Flexicore ADR 2004 resulting nerve damage l4l5 Fusion 2006 same level, 2009 hardware removal with lami !
    2012 scs implant ,
  • Misty,

    To have surgery, to not have surgery. Many of us have had to face that, and face it over and over. My first fusion I consider a 100% successful. A year later the next level went, and nerve damage occurred when it went. The surgery *did* prevent further damage, but not even 6 months later my C6 vertebra cracked between the fusions!! I feel it is in part due to the stress differences between my hardware that they used. Same surgeon, and I've yet to see anyone on this site with a 'wing thing'.

    Misty, each case is different, as are the causes and reasons for spine surgery. If you get to the stage that you need it, believe me *you* will know consciously and unconsciously! The best advice I can give is do lots of research to see what's out there. See other doctors (spine specialists) for other opinions - nothing wrong with that, and most will agree that unless you have full faith and trust in your surgeon, additional opinions are a great thing to do! I know this is going to be a rough and stressing decision, but you and only you along with your doctor can make the final decision. Please keep us posted on how it goes. *HUGZ*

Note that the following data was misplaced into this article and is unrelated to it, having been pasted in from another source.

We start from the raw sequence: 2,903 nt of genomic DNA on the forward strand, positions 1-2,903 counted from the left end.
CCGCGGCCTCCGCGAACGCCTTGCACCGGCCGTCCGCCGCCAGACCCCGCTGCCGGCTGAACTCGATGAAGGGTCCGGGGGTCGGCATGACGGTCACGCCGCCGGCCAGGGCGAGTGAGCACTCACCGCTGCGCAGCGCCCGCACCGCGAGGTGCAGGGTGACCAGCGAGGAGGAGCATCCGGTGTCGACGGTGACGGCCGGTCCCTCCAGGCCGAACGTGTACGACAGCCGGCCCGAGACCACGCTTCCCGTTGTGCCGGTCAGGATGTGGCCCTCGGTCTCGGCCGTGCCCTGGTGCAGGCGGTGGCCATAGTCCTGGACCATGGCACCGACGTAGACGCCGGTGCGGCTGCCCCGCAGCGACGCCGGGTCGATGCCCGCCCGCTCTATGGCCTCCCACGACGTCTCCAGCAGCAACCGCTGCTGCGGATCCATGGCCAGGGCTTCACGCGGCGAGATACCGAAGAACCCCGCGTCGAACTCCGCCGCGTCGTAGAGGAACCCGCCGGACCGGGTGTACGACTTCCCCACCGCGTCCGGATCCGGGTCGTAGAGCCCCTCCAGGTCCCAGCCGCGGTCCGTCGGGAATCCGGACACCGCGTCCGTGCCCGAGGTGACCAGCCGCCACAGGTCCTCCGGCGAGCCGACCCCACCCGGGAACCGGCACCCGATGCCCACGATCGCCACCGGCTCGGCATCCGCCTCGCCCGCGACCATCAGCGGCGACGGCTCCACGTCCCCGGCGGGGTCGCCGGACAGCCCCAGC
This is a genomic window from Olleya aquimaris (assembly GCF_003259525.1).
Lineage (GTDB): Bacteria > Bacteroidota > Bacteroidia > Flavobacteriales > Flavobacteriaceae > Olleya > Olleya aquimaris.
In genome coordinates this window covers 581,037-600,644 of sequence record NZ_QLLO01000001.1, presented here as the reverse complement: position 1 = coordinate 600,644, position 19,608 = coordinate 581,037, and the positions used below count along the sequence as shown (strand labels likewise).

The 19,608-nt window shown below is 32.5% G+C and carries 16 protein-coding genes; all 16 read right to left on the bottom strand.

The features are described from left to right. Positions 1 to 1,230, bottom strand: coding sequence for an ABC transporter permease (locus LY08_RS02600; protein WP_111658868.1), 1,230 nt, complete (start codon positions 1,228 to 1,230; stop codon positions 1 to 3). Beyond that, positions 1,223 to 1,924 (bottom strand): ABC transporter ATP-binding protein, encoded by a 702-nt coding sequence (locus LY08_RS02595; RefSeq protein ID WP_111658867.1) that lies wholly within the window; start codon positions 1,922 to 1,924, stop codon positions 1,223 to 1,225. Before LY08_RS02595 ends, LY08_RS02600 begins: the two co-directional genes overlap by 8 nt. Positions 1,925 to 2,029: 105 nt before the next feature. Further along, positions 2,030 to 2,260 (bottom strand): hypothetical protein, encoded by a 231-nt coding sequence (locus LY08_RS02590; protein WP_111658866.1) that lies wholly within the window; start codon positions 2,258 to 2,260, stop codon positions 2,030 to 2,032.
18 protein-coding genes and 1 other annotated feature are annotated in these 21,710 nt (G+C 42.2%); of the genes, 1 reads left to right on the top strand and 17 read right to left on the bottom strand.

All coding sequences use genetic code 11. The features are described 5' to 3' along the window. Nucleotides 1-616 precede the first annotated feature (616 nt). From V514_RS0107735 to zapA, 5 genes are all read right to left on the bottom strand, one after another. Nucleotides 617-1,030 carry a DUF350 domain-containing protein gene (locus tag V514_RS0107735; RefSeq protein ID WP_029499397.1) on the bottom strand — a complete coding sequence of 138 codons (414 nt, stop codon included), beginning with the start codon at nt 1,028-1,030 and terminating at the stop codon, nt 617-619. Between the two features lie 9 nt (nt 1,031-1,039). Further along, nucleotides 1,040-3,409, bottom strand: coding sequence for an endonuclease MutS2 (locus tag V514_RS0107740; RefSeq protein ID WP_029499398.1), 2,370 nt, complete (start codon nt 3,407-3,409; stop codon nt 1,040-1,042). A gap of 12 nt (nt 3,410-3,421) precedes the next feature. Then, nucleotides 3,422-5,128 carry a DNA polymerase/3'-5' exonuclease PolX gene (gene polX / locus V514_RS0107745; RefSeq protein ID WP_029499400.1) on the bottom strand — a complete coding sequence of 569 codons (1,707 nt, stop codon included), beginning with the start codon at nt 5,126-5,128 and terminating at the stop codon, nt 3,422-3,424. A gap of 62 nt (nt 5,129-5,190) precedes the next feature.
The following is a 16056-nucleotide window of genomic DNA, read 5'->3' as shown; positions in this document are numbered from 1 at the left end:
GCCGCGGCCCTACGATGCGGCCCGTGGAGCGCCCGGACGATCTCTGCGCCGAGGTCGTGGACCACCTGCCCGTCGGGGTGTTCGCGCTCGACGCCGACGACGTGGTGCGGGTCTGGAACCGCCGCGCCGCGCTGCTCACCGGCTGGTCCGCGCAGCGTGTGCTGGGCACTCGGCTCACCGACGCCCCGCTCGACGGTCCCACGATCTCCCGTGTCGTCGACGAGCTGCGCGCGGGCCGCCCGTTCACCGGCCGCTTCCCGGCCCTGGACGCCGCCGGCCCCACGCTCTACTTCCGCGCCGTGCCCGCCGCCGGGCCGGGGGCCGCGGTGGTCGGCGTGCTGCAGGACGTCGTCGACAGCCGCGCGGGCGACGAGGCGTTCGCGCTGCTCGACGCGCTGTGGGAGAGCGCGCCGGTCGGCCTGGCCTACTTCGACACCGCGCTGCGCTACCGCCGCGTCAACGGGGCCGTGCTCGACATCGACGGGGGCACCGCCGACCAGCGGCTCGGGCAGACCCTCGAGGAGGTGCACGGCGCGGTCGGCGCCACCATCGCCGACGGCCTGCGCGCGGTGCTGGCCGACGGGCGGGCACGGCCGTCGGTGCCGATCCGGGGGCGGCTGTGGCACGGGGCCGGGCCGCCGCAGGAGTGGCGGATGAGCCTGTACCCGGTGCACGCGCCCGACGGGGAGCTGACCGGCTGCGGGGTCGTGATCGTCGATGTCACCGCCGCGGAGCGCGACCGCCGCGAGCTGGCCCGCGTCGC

PCTF C4 - T2, Laminectomies C5, C6 & C7. Severe Palsy left arm/hand.
  • Making the decision for surgery is an intensely personal decision. I personally had to be ready to accept life in a wheelchair as being better than not having the surgery.

    I had some complications after my surgery, but I am still glad I did go through with it. I no longer have excruciating sciatica or CES. I'd avoided surgery for several years with PT, Physiotherapy and cortisone.

    Warning- if you go through with surgery - if things go wrong, are you willing to live with your decision? Will you second guess yourself and wonder if you had researched your dr. better, wonder if you could have waited for your disc to get better on its own... etc. What 'what ifs' will you have?

    Also - don't expect it to be easy to recover. It takes a good year to start to feel like yourself again, even if things go well. If you don't follow the dr.'s restrictions you are asking for worse pain. When you follow them you feel stifled and restricted and BORED.

    I found success. I did not go back to work for almost 6 mo. I started PT at 6 mo (because of problems with my newly numb right leg) I continued working out after my PT benefits ran out. I worked HARD (not physically hard, but mentally hard - the keeping on keeping on). I dieted - super strict and sensible dieted. I lost 40 lbs. I have strengthened my core, my legs and arms.